Why does ageing cause brain function decline?
Cognitive impairment among older people can have negative welfare consequences and lead to a reduced quality of life – even if the impairment is not severely debilitating.
Age is a big risk factor for certain brain diseases which negatively affect brain function and structure, such as dementia and Alzheimer’s disease. Other diseases commonly related to getting older, such as heart disease and diabetes, also often lead to compromised cognitive ability. As well, increased use of medications, along with other factors such as sleep deprivation, worsening hearing and vision, and depression can also interfere with brain function and cognitive ability.
How your brain function changes with age
Your brain is continuously changing and developing throughout your entire life. While it’s certainly true that many cognitive functions weaken with age, some actually improve.
The effects of ageing on the brain:
- Some brain areas shrink in size (such as the hippocampus)
- The protective sheath surrounding nerve fibres becomes worn, thus slowing the speed of communication between neurons
- Receptors on the surface of neurons may not function as well as they previously did, leading to breakdowns in communication between neurons
All of these changes can directly impact your ability to recall information and to encode new information into your memory. As you get older, you might start to notice memory slips that occur more often. You might forget where you put things, forget what you did yesterday, have to search for the right word to use, tell the same story over and over again, or need to focus more on conversations in noisy environments. While many of these are normal cognitive changes related to ageing, some can be symptoms of a more serious disease developing.
What are the risk factors for cognitive decline?
- Being overweight or obese
- Having high blood pressure
- Having Type 2 diabetes
- Participating in little or no physical exercise
- Participating in little or no mental activity
Having one or more of these modifiable risk factors can put you at a far greater risk of experiencing brain function decline as you age.
What can you do about it?
Clearly, all this is not ideal, but what can really be done about it? It’s not all down to genetics however – the key in assessing these risk factors is that they are modifiable. You don’t just have to accept these as just a normal part of ageing – because they’re not. At any age or stage of life, there’s a lot you can do to prevent, reduce or eliminate the risk factors for cognitive decline. Research suggests that a combination of physical activity, mental and social engagement and good nutrition will be extremely beneficial in maintaining brain health, even as you age. Here are some key factors that will help prevent brain function decline in older adults.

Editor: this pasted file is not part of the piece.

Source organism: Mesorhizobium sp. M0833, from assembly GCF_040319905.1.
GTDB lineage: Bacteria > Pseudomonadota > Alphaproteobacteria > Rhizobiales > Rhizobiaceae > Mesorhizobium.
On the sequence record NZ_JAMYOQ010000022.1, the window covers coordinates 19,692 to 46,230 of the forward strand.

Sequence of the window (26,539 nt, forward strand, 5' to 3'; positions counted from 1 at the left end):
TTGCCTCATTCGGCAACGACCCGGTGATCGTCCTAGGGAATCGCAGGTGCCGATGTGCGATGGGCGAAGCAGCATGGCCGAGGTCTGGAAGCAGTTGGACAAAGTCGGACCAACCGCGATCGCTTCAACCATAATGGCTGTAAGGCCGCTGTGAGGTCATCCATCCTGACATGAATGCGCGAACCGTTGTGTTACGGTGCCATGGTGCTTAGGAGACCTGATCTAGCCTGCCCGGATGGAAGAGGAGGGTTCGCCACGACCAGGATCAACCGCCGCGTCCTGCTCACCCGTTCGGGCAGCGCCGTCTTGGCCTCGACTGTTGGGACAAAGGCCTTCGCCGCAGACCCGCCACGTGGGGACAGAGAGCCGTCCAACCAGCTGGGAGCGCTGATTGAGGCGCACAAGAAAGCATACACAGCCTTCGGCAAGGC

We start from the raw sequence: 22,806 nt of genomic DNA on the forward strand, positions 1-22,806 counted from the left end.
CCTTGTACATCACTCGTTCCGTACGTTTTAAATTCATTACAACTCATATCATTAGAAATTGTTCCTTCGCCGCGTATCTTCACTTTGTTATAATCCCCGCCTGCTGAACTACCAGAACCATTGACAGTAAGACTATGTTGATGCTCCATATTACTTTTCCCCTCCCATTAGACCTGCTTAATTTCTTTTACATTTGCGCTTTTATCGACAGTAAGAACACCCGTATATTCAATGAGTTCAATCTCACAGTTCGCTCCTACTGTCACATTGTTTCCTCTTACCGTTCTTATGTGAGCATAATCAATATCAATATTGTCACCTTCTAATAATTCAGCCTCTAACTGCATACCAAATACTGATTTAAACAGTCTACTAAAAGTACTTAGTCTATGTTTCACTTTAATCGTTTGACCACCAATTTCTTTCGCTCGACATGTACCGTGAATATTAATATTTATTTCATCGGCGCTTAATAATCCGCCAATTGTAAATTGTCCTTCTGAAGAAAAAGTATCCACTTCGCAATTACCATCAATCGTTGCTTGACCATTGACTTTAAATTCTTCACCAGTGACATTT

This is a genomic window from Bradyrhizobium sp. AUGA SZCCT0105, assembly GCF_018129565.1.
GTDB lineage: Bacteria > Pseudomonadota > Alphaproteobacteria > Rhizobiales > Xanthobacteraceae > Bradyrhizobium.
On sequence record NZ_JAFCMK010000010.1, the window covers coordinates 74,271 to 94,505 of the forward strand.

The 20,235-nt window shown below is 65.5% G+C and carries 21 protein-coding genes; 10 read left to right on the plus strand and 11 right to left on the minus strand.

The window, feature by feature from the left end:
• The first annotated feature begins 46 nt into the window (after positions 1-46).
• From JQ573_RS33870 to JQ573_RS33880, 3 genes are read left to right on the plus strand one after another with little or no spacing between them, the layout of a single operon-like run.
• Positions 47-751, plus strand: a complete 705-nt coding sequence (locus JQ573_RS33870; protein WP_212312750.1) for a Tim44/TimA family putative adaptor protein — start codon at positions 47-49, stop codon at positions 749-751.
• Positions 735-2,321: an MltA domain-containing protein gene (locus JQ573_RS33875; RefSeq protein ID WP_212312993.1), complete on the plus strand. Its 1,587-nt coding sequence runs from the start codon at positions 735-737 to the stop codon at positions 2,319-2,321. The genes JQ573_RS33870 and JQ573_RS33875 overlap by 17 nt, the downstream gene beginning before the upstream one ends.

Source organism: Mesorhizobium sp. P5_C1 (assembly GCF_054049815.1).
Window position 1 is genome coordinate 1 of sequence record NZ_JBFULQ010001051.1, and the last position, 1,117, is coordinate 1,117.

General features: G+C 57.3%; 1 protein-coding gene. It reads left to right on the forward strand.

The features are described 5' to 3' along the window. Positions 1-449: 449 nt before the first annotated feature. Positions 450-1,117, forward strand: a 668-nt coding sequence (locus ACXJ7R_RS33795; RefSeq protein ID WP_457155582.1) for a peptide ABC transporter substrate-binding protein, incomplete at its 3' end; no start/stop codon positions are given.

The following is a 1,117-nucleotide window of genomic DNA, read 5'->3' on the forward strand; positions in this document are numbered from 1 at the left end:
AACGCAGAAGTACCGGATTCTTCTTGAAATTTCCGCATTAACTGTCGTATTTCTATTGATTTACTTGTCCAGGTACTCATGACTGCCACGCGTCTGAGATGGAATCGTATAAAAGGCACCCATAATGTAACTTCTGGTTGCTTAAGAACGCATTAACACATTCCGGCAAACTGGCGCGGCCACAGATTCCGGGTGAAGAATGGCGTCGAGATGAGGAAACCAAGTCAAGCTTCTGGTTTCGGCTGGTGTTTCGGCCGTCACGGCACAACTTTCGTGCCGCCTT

Physical exercise has an overwhelming and significant positive impact on your brain. Any type of activity that raises your heart rate and makes you sweat may be the closest thing to a wonder drug that we can get.
Exercise helps to:
- Improve your mood
- Improve your memory
- Protect your brain from age-related cognitive decline
- Facilitate oxygen and growth factors in the brain
- Modulate the brain’s immune responses
- Reduce your blood pressure and cholesterol levels
- Reduce your waistline
- Reduce the chance for depression
If it’s good for your heart, it’s good for your brain! Exercise needs to be a part of every older adult’s life, as the benefits for both the body and brain are immense. National guidelines recommend that all adults get at least 150 minutes of physical activity a week.
Experts now believe that social connection and engagement may be the single most powerful factor influencing cognitive performance in old age. Building your social support network will help to:
- Reduce stress
- Challenge your brain
- Help you feel less isolated
- Reduce depression
Remaining active and engaged in your twilight years will not only improve your cognitive function, but will also significantly enhance your quality of life.
Click here to read more about how seniors can extend their lives by staying connected.
Trying new activities is a great way to stimulate your brain to make new connections and strengthen current connections. Any activity that is complicated enough to involve your mind will have benefit, and can help improve your memory, make your brain become more adaptable, and compensate for age-related brain changes. From puzzles, games, reading, or learning something new, there are many ways you can stimulate your brain – and all will have a positive effect (as long as they don’t add additional stress to your life, of course).
Maintaining good health
A healthy diet will give your brain the best chance of staying healthy and being able to function optimally. Plan your meals around vegetables and then fill them in with other foods, such as whole grains, lean meats, fish and poultry, and low-fat or non-fat dairy products. Stay away from highly processed foods, including fats, sugar and salt, and try to eat your food in as natural a state as possible. Try and get 7 – 8 hours of sleep each night, avoid smoking and limit consumption of alcohol too.
Routine medical care
Having regular medical check-ups can help catch the signs of diseases such as Alzheimer’s and dementia early, thus enabling you to manage the disease better. Plus, physical diseases of your body will also impact on your brain’s ability to function well.
Making a conscious effort to engage in physically and mentally stimulating activities, as well as staying socially connected and looking after your health, can help to counteract the negative effects of ageing on the brain – and that’s got to be well worth doing.